Which isn’t to say it can’t happen. In 2003-04 Valencia, out of it when they were defeated at the Bernabéu, clawed back eight points on Madrid to win the league – and that was in just 12 weeks, let alone the 18 that remain now. “There’s an entire world left,” Xavi rightly insisted. Barcelona would have to lose three times, but that isn’t impossible and they have not always looked impenetrable. Or perhaps they have, even if it hasn’t always been easy to explain, and perhaps that’s the point. Isn’t winning when you’re not looking that good, somehow finding a way, the sign of a title-winning team?
In midweek, Barcelona defeated Betis 2-1. They won their previous three games 1-0 – a run unmatched since 1980 BC, Before Cruyff – and Sunday’s 3-0 victory was the first time in seven that they had won by more than a solitary goal. But there they are.
When Barcelona lost the clásico 3-1 in October, it felt like a non-event, a little flat, almost easy. If there was something there, it didn’t seem like much. They had just been knocked out of the Champions League, a second defeat against Bayern was on the way, and it seemed to make a lie of their early season promise. Madrid’s fans oléd and chanted for Xavi to stay, convinced that he couldn’t compete with them.
They were wrong. Barcelona took Madrid apart in the Super Cup final and have overhauled 11 points in the league since; not just because Madrid have slipped up – beaten by Mallorca, Rayo and Villarreal – but because that clásico defeat was Barcelona’s last in the league. Unbeaten in 15 games in all competitions, 11 in La Liga, they have only dropped points three times: to Rayo, Madrid and Espanyol. They reached halfway as winter champions, having played everyone once. They have 17 wins in 20 league games, have conceded just seven – three of those against Madrid – and have kept 15 clean sheets.
If that, too, can look slightly false – their expected goals against is twice the actual number – then it’s true that Marc André ter Stegen has discovered special powers, like Homer Simpson taking Snake’s hair. But that’s what a goalkeeper is there for. If it’s true that Robert Lewandowski has won matches they wouldn’t otherwise have won, disguising flaws and taking them top two-and-a-half years later, well, that’s what he’s there for too. Besides, the stats still present a compelling case, and that was then and this is now. Lewandowski, returning from a ban, has only scored once in the league since the World Cup – the tension occasionally seeming to show on Sunday night – but they have kept winning.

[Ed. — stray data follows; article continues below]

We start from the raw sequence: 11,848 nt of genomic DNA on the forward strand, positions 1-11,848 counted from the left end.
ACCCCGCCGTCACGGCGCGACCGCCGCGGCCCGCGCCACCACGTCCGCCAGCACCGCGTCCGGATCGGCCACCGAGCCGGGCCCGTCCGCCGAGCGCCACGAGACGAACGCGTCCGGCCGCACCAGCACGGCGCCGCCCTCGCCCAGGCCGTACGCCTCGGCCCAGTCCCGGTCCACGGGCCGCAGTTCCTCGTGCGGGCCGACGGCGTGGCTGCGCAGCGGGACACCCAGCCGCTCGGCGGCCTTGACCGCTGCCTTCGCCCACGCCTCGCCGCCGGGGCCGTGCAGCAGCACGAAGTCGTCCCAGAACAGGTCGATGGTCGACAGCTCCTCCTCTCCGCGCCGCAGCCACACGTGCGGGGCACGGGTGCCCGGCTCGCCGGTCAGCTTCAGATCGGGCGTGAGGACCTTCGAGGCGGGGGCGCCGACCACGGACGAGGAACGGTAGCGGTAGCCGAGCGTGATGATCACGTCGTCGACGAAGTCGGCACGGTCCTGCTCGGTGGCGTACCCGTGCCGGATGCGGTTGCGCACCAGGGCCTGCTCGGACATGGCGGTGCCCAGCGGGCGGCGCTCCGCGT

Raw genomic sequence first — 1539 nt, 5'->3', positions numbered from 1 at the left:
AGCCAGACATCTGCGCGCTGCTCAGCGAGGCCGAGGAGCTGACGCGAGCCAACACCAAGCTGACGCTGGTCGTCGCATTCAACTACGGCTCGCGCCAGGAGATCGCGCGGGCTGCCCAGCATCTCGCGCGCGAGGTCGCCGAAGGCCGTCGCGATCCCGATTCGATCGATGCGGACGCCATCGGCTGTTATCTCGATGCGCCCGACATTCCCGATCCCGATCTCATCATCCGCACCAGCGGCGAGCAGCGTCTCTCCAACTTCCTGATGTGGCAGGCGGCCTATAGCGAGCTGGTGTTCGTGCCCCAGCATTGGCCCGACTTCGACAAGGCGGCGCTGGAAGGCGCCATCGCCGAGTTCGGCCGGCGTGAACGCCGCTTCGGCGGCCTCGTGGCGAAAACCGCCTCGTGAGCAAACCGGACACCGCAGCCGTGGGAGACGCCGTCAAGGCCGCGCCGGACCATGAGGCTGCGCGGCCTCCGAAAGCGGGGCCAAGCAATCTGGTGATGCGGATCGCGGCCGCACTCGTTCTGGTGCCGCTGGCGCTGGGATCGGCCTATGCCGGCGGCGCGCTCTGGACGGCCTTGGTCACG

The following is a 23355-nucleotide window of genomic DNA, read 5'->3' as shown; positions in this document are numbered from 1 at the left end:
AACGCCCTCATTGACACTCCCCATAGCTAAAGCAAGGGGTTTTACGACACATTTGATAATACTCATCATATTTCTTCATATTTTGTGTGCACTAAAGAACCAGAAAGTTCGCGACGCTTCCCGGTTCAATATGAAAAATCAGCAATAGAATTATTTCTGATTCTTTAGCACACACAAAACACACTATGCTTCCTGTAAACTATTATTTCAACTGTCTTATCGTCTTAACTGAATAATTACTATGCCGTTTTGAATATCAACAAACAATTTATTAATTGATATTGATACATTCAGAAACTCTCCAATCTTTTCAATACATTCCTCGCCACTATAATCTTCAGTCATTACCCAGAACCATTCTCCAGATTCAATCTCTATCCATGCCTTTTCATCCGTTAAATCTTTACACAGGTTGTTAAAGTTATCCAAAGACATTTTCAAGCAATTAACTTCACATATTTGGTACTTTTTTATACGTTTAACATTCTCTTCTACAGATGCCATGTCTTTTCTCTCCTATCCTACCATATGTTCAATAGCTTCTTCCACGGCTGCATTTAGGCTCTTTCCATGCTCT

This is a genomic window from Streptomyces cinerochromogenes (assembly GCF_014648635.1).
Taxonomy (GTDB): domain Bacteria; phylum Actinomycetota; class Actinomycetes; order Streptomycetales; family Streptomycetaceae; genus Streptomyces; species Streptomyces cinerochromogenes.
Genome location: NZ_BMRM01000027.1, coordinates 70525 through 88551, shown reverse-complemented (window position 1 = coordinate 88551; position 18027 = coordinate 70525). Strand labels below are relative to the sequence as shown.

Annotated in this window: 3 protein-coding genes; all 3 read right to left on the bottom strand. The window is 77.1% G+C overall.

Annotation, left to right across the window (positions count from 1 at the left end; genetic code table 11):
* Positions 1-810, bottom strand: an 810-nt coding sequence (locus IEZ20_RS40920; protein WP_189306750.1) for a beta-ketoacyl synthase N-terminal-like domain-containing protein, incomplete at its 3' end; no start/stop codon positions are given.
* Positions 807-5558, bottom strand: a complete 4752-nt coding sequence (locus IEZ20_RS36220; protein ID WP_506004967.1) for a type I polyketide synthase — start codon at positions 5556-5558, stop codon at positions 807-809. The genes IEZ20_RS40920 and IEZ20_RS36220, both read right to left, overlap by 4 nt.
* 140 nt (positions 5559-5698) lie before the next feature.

If this is a less Xavian team than this ideologue, this defender of the faith, would like, the discourse not always entirely in tune with the reality, they have still had more of the ball than anyone else and conceded fewer shots than anyone else. There were spells against Sevilla in which possession was up near 90%. The xGa (expected goals against) is higher than the actual goals, but still lower than anyone else’s. In any case, the process is only beginning and there is intelligence in adaptability; it was always going to take a while to take shape, which it is now.
If there was an uncertainty about Ronald Araújo, this mountain of a man but not from la Masia, that has been overcome. Like some invisible comfort blanket, Andreas Christensen has provided silent security alongside him. If Jules Koundé doesn’t really want to be a full-back, he’s very good there. Alejandro Balde and Alba have shared the other side: “I’m not here to send messages to the manager,” Alba said on Sunday, as everyone wondered who this guy was.
If the coach had doubts over Gavi, those too have been overcome with a new formation in which he becomes an extra midfielder notionally playing up front, his touch and temperament fundamental, a boy to follow into battle, leading the charge constantly, the catalyst for change. Pedri is scoring goals on top of everything else. If they tried to push De Jong out – and did they ever, however much they claimed otherwise – he is now very much in, giving Sergio Busquets company.
Previously an irrelevance, forever injured, threatened and told to leave, Ousmane Dembélé is still there, a system-breaker but a success very much of Xavi’s making. In his absence on Sunday, Raphinha led them, getting closer with each goal: a pre-assist for the first, an assist for the second and a finish for the third as Barcelona won another match that wasn’t just another match. This might mean the league, they knew. Someone said so.